Sunday, February 28, 2010

Inventing the University

It was interesting to learn how instructors grade our timed- essays for the university placement test. I remember that my essay prompt was “Do you think tattoos effects the person in the workplace”, or something of this sort. It was quite difficult to answer this prompt because, I was not sure on how to write the essay. I knew that I had to have a more “academic prose” as David Bartholomae stated but at that moment I did not know what that was. It is quite difficult for first year students to write in a style of academia simply because students do not know what academic writing is. We are encouraged to write our opinions and simultaneously meet the requirements of the university. The language that is expected is unknown when writing “academic papers” making student’s feel that their writing is inadequate. As writers, we must always write in the language of our reader. In this case the university is our reader, an academic constitution in which first year student are new to. Students then have to take on the persona of the performer self instead of the authentic self. In a way many student’s academic writing may be an imitation just because we do not understand the academic language, it is unnatural to us. This though could be changed if we had a better experience of writing in grade school (especially public schooling where there are fewer resources).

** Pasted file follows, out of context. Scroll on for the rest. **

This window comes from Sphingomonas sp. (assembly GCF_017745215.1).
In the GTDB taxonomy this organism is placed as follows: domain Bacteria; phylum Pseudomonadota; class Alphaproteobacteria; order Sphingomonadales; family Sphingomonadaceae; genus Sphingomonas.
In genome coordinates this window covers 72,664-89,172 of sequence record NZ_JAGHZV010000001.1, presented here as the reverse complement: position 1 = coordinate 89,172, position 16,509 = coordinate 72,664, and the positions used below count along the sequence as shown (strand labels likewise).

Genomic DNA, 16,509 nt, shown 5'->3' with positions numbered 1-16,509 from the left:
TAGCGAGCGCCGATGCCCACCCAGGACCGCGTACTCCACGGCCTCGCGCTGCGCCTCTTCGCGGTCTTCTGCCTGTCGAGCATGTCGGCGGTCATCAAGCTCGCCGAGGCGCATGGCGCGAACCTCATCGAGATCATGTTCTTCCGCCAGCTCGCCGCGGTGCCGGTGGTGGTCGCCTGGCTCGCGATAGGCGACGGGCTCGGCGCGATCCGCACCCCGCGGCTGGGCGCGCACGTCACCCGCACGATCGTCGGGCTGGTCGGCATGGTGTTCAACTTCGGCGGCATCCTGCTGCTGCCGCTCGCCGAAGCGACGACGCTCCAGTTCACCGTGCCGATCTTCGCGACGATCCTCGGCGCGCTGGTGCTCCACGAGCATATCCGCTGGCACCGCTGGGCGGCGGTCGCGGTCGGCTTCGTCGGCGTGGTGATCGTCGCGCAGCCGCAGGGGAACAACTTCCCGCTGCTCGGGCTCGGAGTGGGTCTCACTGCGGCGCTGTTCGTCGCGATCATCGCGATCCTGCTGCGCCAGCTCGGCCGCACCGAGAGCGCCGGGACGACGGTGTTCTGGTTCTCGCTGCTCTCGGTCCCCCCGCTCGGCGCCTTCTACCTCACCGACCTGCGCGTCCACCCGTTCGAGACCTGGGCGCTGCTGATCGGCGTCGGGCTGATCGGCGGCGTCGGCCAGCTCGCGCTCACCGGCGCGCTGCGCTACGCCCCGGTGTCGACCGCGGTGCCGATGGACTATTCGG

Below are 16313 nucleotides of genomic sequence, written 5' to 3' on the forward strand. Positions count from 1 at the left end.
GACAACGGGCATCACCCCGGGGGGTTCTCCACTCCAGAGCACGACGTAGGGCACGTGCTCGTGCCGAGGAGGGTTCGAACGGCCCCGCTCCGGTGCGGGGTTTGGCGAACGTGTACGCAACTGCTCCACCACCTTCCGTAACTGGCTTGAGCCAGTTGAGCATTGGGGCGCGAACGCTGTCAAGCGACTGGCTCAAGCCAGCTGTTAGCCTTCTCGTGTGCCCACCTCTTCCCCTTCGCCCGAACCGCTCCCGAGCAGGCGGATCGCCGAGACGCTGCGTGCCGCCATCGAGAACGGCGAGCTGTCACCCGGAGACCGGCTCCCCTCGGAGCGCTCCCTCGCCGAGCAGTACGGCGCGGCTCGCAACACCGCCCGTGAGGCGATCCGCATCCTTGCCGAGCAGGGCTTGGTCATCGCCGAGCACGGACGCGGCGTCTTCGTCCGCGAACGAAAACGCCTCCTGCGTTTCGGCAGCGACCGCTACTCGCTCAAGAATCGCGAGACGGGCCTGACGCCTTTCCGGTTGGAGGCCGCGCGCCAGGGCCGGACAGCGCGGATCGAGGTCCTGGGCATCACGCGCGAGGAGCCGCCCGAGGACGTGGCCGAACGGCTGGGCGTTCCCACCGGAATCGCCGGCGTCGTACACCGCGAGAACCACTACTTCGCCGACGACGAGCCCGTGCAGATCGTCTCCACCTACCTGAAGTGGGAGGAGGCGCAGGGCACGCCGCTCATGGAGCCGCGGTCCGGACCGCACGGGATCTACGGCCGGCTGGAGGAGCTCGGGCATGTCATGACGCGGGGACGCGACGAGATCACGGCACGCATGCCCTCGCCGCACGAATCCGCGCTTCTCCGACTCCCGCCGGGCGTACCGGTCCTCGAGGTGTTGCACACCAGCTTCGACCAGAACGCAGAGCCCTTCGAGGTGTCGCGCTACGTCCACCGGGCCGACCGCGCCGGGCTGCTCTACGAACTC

During the group discussions, we had a question regarding if the amount of sentence errors correspond to how well the writers were able to approximate academic writing. Bartholomae said in his article that this is not true. He gave the example of the Clay Model writer and the White Shoes writer. The White shoes writer had a relatively error free essay compared to the Clay Model yet in an “academic setting” the Clay Model writer was better. Many student feel that they must stay in their “comfort zones” to have a clean paper and feel hesitant to expand their writing. Speaking about the White Shoes writer Barthalome says, “He will have to be convinced that it is better to write sentences he might not so easily control, and he will have to be convinced that it is better to write muddier and more confusing prose (in order that it may sound like ours)” p.22. What he means by this is that students have to take risks even if the sentence structure may be mal-structured. I think this is what happens to most students. We are trying to have error free essays that in the end we do not take the risk to go above and beyond due to fear.

I feel that this is what I do. I try my best to have error free essays that I lack ingenuity due the fear of having an unclear or “muddy essay”. If I want to write more academically though, I am going to have to go in deep into the discourse. With these reading I am able to figure out what professors are looking for in academic writing even though I still feel inexperienced.

1 comment:

  1. Wow, I'm glad the article was helpful to you in that way! That's cool. And thanks for telling us about your university placement test topic -- I don't think I would have an easy time writing on a topic like that, either!